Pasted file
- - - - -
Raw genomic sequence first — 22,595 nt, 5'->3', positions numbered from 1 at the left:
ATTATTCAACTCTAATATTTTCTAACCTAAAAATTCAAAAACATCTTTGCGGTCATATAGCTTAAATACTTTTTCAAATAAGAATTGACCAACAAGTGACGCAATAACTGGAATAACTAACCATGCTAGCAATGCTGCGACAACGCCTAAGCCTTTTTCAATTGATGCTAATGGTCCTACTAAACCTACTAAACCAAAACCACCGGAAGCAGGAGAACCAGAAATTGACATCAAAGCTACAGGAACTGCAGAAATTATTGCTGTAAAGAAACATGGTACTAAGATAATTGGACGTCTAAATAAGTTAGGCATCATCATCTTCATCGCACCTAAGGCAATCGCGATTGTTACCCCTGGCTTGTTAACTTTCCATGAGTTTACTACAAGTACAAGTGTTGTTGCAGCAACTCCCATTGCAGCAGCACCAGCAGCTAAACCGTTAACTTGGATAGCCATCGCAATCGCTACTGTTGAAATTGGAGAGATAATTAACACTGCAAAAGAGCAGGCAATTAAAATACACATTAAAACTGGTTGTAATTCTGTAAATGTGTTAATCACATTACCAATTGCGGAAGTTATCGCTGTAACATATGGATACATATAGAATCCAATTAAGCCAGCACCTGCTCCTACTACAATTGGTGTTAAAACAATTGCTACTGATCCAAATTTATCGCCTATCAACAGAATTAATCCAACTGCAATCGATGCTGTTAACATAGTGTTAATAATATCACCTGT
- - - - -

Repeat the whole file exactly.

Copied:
Raw genomic sequence first — 22,595 nt, 5'->3', positions numbered from 1 at the left:
ATTATTCAACTCTAATATTTTCTAACCTAAAAATTCAAAAACATCTTTGCGGTCATATAGCTTAAATACTTTTTCAAATAAGAATTGACCAACAAGTGACGCAATAACTGGAATAACTAACCATGCTAGCAATGCTGCGACAACGCCTAAGCCTTTTTCAATTGATGCTAATGGTCCTACTAAACCTACTAAACCAAAACCACCGGAAGCAGGAGAACCAGAAATTGACATCAAAGCTACAGGAACTGCAGAAATTATTGCTGTAAAGAAACATGGTACTAAGATAATTGGACGTCTAAATAAGTTAGGCATCATCATCTTCATCGCACCTAAGGCAATCGCGATTGTTACCCCTGGCTTGTTAACTTTCCATGAGTTTACTACAAGTACAAGTGTTGTTGCAGCAACTCCCATTGCAGCAGCACCAGCAGCTAAACCGTTAACTTGGATAGCCATCGCAATCGCTACTGTTGAAATTGGAGAGATAATTAACACTGCAAAAGAGCAGGCAATTAAAATACACATTAAAACTGGTTGTAATTCTGTAAATGTGTTAATCACATTACCAATTGCGGAAGTTATCGCTGTAACATATGGATACATATAGAATCCAATTAAGCCAGCACCTGCTCCTACTACAATTGGTGTTAAAACAATTGCTACTGATCCAAATTTATCGCCTATCAACAGAATTAATCCAACTGCAATCGATGCTGTTAACATAGTGTTAATAATATCACCTGT